Disney has raised a few eyebrows with a recent ad highlighting the company’s $5 million contribution to the National September 11 Memorial & Museum. Not, solely because, you know, we’re all jealous haters who eat babies’ souls and crumble to dust at the mention of charitable works, but because the ad teeters on the line between drawing attention to a noble cause and exploiting that cause to promote its CEO, Robert Iger.
An Los Angeles Times op-ed details how, exactly, the ad veered into… uncomfy territory:
That glossy, overproduced bauble landed in the in-boxes of Disney employees over the weekend and on the website of ABC News, a Disney property. The three-minute video paid tribute less to the fallen warriors, new beginnings in New York or even the movie and entertainment behemoth than to the man at the top of the Disney food chain.
The video was so frothy, had so many references to Iger’s New York ties, not to mention a couple of links to Empire State politicians, that several political analysts who looked at it for The Times said they could easily see it being the preview to an Iger political campaign. Iger has been mentioned as a possible candidate before. And it wasn’t lost on the experts that New York Mayor Michael Bloomberg is leaving office at the end of his third term in January 2014.
The video also included praise from none other than ABC News’ Diane Sawyer, who shared that Iger is a “great leader” and, perhaps oddly, urged viewers to “never doubt that he’s a New Yorker.” A spokeswoman for the National September 11 Memorial & Museum told the LA Times that the video was typical of the sort produced every year to recognize the efforts of the museum’s honorees. Nonetheless, Iger, who seems to be quite happy with the way the video turned out, emailed it to over 100,000 company employees over the weekend and ABC News, for which Walt Disney is the parent company, featured the video on its website. And while the video may very well be typical, it may just be that that level of promotion that has, say, the folks over at the Times and The Hollywood Reporter wondering whether Iger is gearing up to campaign for political office.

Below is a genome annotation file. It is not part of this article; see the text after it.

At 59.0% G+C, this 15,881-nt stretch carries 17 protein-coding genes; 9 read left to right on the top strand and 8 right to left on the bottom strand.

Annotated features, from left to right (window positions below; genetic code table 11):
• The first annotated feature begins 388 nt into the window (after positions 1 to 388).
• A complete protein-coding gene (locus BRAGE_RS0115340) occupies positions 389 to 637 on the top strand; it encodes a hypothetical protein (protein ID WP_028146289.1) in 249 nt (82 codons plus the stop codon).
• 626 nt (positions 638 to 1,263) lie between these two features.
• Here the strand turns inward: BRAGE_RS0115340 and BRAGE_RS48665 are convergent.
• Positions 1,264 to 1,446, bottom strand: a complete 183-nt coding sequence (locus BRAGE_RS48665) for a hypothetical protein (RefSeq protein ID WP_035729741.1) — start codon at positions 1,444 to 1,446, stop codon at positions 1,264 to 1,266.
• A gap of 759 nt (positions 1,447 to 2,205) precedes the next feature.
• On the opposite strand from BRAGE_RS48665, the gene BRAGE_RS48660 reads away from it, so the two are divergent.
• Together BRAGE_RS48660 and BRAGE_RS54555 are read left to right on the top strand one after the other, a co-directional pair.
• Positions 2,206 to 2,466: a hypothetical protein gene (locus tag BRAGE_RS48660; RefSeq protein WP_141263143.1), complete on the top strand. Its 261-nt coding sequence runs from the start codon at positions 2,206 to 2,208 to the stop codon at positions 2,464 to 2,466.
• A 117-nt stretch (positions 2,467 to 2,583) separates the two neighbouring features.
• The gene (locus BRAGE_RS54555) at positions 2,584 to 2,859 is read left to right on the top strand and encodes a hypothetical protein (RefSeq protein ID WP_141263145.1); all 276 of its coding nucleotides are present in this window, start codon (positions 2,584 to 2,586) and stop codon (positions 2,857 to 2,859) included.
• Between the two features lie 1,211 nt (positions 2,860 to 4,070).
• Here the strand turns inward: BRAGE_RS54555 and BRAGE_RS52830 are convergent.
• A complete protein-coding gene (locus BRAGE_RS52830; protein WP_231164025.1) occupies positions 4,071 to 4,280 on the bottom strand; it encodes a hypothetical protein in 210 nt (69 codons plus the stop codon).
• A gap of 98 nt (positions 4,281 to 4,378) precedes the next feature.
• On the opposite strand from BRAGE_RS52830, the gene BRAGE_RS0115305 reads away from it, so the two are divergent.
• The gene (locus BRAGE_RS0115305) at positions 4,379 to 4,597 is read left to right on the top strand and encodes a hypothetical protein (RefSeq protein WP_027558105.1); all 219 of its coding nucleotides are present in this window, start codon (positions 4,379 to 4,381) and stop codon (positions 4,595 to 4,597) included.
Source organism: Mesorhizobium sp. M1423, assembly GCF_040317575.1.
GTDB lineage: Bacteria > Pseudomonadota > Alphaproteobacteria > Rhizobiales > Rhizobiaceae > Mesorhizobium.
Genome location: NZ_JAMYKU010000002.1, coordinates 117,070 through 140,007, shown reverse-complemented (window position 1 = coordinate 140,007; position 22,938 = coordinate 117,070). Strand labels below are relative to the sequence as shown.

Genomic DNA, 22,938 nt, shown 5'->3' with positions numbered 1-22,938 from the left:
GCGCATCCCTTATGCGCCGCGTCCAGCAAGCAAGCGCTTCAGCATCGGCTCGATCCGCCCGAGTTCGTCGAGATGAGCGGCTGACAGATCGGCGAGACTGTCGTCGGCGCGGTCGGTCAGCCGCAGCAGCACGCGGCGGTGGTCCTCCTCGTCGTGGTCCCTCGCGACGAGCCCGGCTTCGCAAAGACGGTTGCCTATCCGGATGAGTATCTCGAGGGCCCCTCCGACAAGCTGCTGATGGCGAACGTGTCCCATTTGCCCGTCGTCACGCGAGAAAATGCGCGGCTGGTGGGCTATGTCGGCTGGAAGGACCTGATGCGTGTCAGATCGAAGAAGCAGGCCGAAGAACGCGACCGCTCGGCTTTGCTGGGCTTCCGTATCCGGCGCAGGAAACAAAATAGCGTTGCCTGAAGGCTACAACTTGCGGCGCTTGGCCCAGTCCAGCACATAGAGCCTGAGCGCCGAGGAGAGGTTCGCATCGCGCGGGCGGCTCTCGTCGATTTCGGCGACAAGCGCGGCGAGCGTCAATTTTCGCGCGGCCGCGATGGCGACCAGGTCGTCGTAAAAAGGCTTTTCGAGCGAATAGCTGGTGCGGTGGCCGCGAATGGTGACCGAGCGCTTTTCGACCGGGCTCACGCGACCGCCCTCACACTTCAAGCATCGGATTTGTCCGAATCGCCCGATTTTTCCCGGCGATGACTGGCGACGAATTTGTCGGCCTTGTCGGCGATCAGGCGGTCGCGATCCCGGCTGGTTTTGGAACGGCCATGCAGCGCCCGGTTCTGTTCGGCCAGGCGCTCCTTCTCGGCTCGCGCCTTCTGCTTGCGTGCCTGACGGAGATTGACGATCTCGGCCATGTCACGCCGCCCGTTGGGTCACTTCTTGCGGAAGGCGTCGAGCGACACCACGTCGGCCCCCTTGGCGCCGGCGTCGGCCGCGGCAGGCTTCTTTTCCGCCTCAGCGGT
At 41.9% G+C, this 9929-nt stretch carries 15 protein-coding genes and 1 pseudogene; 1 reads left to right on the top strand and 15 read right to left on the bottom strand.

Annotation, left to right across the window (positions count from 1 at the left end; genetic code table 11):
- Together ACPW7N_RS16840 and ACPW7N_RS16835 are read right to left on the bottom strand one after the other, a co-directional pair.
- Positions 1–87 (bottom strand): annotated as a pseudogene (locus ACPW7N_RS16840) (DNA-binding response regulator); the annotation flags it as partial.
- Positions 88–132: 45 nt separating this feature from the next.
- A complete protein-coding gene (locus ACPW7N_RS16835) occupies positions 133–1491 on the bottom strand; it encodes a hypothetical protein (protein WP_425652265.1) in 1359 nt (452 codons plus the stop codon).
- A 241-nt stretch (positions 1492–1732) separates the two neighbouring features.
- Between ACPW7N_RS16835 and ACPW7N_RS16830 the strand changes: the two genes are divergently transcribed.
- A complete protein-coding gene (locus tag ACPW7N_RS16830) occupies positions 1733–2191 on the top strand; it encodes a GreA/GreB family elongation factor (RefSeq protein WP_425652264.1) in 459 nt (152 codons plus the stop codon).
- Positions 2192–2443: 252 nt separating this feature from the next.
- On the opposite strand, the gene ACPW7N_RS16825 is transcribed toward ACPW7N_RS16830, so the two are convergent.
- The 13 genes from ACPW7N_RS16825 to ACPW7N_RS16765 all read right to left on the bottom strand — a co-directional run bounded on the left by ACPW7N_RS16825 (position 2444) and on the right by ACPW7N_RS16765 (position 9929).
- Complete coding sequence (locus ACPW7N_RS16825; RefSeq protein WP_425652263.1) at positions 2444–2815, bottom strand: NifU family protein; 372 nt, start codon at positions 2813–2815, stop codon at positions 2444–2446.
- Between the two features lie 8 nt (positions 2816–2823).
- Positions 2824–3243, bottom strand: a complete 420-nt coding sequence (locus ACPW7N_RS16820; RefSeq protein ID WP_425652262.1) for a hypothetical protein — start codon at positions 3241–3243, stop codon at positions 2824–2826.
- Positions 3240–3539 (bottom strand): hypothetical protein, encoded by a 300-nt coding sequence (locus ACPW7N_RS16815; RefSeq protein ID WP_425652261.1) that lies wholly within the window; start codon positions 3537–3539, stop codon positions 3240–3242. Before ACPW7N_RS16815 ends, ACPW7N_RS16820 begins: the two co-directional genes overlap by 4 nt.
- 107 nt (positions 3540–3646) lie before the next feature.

In a climate when it’s all too easy to exploit a national — and even global — tragedy for personal or corporate gain, the video shows the virtue in choosing humility over self-promotion and honest talk over marketing. If your tribute ad has more people wondering about your supposed political aspirations than solemnly remembering a tragedy, you may have veered slightly off-course. Unless that was your goal all along, in which case: Yeesh, dudes.
Have a look at the video for yourselves and let us know what you make of it:
h/t LA Times
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